Entertaining and absorbing tale of greed, deception and murder, all carried out with a very civilized British accent. Indeed, so civilized you keep hoping the villain will get away with his crimes. Dirk Bogarde exudes an undertone of menace beneath the serene exterior, which makes him so interesting to watch. But as soon as Margaret Lockwood enters the picture, she completely steals the show. Her character is quick on the uptake and never at a loss for words. A truly great performance. Kay Walsh and Mona Washbourne bring expert support in their roles. The story moves along rapidly and is filled with twists and turns and though it falls apart at the end, that doesn't take away from the fun of everything that's preceded it. Highly recommend "Cast a Dark Shadow" and wish it was more readily available on DVD.
From the day "The Birds" opened in 1963, Tippi Hedren has been
subjected to some very harsh judgment for her acting. Critics were
unimpressed. Perhaps they resented an unknown with no acting experience
following in the footsteps of stars like Ingrid Bergman and Grace
Kelly. Viewers to this day still insist her performance is "wooden." I
think they're wrong.
Tippi Hedren for me is the ultimate Hitchcock heroine, created from the ground up by the Master who took all the best elements of his former leading ladies and produced his ideal blonde beauty. Just what James Stewart attempted with Kim Novak in "Vertigo."
Watch "The Birds" again, solely for her performance (And to a somewhat lesser degree, "Marnie"). You can see Hitchcock directing every flicker of the eyelid, every purse of the lips. Lovingly made up, clothed and photographed, she is, as aptly described by Camille Paglia, a "walking work of art."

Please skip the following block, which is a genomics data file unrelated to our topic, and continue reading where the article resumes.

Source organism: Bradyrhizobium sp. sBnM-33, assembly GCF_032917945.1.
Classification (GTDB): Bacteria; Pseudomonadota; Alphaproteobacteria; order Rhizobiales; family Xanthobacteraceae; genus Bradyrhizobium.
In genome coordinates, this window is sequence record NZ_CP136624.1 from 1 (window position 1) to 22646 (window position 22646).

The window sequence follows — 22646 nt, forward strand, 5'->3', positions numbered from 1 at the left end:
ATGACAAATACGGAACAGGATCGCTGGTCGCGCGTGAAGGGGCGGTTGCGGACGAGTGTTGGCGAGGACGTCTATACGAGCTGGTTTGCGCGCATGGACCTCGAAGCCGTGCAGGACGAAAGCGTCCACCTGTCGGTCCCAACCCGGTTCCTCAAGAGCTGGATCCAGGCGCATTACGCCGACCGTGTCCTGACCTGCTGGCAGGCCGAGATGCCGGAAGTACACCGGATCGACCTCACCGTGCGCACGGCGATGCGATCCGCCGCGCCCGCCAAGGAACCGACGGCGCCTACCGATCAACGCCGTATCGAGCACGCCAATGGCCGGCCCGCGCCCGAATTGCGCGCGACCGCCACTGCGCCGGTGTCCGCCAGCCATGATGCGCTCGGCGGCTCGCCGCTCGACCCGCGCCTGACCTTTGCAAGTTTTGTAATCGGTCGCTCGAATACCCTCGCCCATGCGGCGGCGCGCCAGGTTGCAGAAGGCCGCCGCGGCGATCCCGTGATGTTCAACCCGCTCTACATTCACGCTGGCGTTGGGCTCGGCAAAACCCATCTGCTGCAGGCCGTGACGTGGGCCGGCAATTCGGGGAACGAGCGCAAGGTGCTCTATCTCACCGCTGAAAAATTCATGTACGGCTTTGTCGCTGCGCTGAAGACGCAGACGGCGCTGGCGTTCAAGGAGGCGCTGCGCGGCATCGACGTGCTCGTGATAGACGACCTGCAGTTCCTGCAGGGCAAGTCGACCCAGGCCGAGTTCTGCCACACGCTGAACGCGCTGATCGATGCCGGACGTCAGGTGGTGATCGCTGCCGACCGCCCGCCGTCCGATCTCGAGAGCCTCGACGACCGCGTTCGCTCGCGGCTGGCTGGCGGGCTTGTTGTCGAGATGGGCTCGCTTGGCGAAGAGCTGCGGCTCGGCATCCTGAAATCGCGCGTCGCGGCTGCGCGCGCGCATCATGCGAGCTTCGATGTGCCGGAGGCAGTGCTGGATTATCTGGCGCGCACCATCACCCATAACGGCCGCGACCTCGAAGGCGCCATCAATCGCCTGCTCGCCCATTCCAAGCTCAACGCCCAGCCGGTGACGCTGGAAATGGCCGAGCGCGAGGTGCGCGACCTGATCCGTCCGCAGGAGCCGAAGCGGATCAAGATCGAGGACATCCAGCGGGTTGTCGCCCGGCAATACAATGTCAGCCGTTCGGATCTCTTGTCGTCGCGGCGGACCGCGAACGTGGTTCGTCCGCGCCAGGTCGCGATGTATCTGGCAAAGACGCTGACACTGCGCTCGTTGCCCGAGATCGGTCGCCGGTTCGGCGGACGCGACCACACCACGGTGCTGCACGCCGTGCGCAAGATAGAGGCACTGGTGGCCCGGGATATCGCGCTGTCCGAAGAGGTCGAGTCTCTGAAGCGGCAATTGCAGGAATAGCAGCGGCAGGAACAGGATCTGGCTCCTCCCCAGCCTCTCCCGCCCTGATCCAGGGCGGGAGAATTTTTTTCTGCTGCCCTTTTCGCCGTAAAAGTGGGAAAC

Take out all that endless sword fighting and what you have is a remake of Francois Truffaut's 1968 Hitchcock homage, "The Bride Wore Black." And just in case you didn't quite get it, Tarantino throws in composer Bernard Herrmann's whistling theme from his score for Roy Boulting's 1968 British thriller "Twisted Nerve." You have to hand it to Tarantino, he knows what he's after and how to get it. He simply steals from the best. To his credit, the direction is always smooth, inventive and sure-handed. Whether his films are good or bad, they always look great. No expense is spared and no detail is too small to fill the screen with eye-popping visuals. Now, if only he could refrain from all that blood and guts, he might make a good movie someday.
Maybe this film was shocking and avant-garde in its day, but try sitting through this thing today and you'll find it mind-numbingly dull, self-conscious and embarrassingly over- indulgent. Putting aside all the visual tropes that take up the majority of this film's achingly long 137 minutes and examining the plot, the idea of a woman questioning her life and whether to endure a cheating husband dovetailed nicely with the emerging women's movement of the time. We're over it. We get it. We recognize that women are smarter than that. No need to read more into it than what we see here on screen, which is pretty shallow and way too artsy. For a much better take on the same subject, see Paul Mazursky's 1978 "An Unmarried Woman." The one redeeming feature of "Juliet of the Spirits" is the lively score by Nino Rota which may possibly keep the viewer awake.
Yes, it's talky and disjointed. The dialog is stilted. The actors look uncomfortable. The gowns are atrocious. But like many of writer and director Joseph L. Mankiewicz's gabfests there's a lot of intelligent observation going on, which elevates its soap opera plot. And Ava looks great. As an exposé of Hollywood foibles it falls flat, especially since the whole thing looks more like one of those international productions where everyone's speaking different languages and are badly dubbed. Bogie comes off well, though his appearance is sadly dissipated. Rossano Brazzi brings his reliably handsome and commanding presence. Edmond O'Brien's Oscar winning supporting role is hardly a standout. It's Ava's show all the way, and when she's not on screen is when you realize how awful the film really could have been. If you pay close attention, it's not so bad.
|Page 1 of 10:||         |